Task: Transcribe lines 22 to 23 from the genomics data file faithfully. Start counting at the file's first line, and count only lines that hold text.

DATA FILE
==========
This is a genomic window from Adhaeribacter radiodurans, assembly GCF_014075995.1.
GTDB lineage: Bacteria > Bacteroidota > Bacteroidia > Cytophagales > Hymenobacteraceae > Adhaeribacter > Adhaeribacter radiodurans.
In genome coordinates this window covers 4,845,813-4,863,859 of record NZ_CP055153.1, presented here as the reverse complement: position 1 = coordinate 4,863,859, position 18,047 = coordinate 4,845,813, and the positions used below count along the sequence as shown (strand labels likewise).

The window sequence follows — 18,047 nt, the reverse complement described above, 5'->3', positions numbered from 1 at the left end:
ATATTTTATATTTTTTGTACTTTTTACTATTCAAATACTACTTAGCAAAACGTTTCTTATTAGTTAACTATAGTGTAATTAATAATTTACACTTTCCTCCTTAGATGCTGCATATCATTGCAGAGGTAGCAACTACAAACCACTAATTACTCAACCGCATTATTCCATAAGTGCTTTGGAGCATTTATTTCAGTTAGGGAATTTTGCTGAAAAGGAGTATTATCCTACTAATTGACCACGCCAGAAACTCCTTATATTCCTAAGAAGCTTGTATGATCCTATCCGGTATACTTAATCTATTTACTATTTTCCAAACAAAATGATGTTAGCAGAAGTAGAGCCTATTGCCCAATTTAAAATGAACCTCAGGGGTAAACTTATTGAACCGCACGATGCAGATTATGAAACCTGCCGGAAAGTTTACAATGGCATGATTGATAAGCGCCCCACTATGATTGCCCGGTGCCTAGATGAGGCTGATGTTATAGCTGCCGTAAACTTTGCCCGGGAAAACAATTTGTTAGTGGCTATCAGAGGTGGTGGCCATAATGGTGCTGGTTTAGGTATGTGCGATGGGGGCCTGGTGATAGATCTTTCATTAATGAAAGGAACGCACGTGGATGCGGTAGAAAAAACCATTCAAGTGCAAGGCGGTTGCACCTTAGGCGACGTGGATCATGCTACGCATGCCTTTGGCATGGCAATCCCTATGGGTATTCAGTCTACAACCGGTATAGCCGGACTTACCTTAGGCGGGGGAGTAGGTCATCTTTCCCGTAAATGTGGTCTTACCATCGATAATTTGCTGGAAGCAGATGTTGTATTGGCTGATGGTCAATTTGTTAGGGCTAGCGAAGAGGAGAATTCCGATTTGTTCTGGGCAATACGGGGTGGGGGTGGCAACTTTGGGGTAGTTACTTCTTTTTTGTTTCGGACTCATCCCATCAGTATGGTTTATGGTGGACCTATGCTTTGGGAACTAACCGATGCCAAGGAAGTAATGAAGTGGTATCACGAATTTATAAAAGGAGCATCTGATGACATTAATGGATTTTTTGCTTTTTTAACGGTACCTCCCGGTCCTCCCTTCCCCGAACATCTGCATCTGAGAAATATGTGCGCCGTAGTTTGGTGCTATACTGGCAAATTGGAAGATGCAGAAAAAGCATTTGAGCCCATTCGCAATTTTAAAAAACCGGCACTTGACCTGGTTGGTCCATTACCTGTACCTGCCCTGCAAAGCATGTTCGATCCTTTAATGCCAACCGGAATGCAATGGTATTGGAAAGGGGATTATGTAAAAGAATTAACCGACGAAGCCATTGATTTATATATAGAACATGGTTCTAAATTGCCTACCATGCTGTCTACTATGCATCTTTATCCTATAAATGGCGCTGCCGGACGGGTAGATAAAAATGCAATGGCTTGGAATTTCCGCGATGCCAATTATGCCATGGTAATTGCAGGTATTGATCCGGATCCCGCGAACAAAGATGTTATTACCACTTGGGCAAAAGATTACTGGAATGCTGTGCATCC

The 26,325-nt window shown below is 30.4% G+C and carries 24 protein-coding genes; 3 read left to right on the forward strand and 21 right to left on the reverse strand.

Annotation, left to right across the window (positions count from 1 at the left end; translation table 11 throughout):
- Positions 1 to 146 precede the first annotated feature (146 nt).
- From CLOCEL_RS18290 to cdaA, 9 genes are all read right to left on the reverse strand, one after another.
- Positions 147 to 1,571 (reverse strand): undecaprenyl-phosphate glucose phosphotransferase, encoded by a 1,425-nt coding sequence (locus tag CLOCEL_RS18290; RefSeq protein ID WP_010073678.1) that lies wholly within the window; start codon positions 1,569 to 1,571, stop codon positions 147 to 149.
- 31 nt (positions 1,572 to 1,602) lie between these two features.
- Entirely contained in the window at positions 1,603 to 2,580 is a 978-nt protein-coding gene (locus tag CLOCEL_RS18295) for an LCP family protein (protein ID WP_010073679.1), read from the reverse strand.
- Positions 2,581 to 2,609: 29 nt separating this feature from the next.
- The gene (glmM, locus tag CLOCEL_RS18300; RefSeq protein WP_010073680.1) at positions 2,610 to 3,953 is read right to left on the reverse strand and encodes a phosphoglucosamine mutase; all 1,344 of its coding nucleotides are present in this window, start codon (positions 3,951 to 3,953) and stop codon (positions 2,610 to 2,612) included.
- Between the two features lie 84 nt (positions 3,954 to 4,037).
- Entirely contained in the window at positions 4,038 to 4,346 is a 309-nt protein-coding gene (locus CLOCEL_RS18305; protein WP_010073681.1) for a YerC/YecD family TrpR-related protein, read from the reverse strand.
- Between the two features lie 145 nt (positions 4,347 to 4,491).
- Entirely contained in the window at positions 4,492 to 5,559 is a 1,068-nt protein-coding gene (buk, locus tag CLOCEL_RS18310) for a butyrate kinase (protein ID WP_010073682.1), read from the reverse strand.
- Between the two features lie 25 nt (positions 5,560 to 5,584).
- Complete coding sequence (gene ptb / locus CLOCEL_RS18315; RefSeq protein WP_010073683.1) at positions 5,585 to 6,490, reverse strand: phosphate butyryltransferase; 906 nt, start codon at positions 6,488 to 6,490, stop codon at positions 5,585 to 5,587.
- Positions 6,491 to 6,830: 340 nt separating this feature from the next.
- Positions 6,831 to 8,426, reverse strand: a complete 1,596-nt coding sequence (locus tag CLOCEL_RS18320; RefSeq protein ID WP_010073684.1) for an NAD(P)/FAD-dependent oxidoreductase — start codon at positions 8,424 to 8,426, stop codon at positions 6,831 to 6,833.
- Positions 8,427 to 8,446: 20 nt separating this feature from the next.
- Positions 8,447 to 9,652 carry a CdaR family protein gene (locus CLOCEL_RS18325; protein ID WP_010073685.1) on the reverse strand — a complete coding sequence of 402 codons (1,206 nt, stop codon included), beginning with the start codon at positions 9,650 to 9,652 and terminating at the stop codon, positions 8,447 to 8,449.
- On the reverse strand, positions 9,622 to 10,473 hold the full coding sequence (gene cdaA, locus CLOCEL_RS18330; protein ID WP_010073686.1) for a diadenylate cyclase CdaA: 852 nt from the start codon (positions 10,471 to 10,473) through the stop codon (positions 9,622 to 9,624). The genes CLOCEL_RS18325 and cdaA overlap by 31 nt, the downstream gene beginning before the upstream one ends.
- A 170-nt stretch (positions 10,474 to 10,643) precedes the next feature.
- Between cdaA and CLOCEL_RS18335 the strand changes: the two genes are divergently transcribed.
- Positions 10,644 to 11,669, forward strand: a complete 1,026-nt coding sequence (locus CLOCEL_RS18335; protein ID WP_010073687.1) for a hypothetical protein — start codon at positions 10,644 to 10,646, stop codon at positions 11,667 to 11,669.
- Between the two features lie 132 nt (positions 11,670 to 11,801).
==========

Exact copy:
- Positions 6,831 to 8,426, reverse strand: a complete 1,596-nt coding sequence (locus tag CLOCEL_RS18320; RefSeq protein ID WP_010073684.1) for an NAD(P)/FAD-dependent oxidoreductase — start codon at positions 8,424 to 8,426, stop codon at positions 6,831 to 6,833.
- Positions 8,427 to 8,446: 20 nt separating this feature from the next.